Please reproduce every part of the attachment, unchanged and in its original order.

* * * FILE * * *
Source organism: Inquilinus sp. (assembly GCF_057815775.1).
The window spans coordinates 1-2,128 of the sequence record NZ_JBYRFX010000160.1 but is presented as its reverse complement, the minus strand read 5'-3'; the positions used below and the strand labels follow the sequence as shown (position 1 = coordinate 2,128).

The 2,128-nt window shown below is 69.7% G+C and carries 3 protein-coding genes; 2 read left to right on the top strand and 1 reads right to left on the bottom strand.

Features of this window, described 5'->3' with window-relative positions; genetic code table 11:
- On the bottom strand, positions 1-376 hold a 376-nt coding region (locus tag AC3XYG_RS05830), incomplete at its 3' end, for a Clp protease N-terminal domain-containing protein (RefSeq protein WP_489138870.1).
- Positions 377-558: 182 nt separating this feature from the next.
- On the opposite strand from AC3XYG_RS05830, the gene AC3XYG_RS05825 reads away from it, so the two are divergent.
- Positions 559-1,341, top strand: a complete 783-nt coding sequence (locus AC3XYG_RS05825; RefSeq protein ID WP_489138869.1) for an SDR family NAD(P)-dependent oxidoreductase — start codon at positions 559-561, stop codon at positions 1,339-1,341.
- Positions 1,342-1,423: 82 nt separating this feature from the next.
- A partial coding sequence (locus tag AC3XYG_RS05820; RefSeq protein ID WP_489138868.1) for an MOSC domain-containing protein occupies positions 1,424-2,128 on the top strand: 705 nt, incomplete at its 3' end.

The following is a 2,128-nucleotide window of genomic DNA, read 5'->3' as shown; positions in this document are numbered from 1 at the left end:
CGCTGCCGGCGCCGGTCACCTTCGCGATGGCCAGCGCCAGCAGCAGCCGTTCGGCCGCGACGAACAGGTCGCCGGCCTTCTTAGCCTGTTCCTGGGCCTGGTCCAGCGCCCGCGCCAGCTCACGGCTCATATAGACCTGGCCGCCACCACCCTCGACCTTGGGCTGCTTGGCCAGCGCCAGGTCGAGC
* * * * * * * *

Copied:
Source organism: Inquilinus sp. (assembly GCF_057815775.1).
The window spans coordinates 1-2,128 of the sequence record NZ_JBYRFX010000160.1 but is presented as its reverse complement, the minus strand read 5'-3'; the positions used below and the strand labels follow the sequence as shown (position 1 = coordinate 2,128).

The 2,128-nt window shown below is 69.7% G+C and carries 3 protein-coding genes; 2 read left to right on the top strand and 1 reads right to left on the bottom strand.

Features of this window, described 5'->3' with window-relative positions; genetic code table 11:
- On the bottom strand, positions 1-376 hold a 376-nt coding region (locus tag AC3XYG_RS05830), incomplete at its 3' end, for a Clp protease N-terminal domain-containing protein (RefSeq protein WP_489138870.1).
- Positions 377-558: 182 nt separating this feature from the next.
- On the opposite strand from AC3XYG_RS05830, the gene AC3XYG_RS05825 reads away from it, so the two are divergent.
- Positions 559-1,341, top strand: a complete 783-nt coding sequence (locus AC3XYG_RS05825; RefSeq protein ID WP_489138869.1) for an SDR family NAD(P)-dependent oxidoreductase — start codon at positions 559-561, stop codon at positions 1,339-1,341.
- Positions 1,342-1,423: 82 nt separating this feature from the next.
- A partial coding sequence (locus tag AC3XYG_RS05820; RefSeq protein ID WP_489138868.1) for an MOSC domain-containing protein occupies positions 1,424-2,128 on the top strand: 705 nt, incomplete at its 3' end.

The following is a 2,128-nucleotide window of genomic DNA, read 5'->3' as shown; positions in this document are numbered from 1 at the left end:
CGCTGCCGGCGCCGGTCACCTTCGCGATGGCCAGCGCCAGCAGCAGCCGTTCGGCCGCGACGAACAGGTCGCCGGCCTTCTTAGCCTGTTCCTGGGCCTGGTCCAGCGCCCGCGCCAGCTCACGGCTCATATAGACCTGGCCGCCACCACCCTCGACCTTGGGCTGCTTGGCCAGCGCCAGGTCGAGC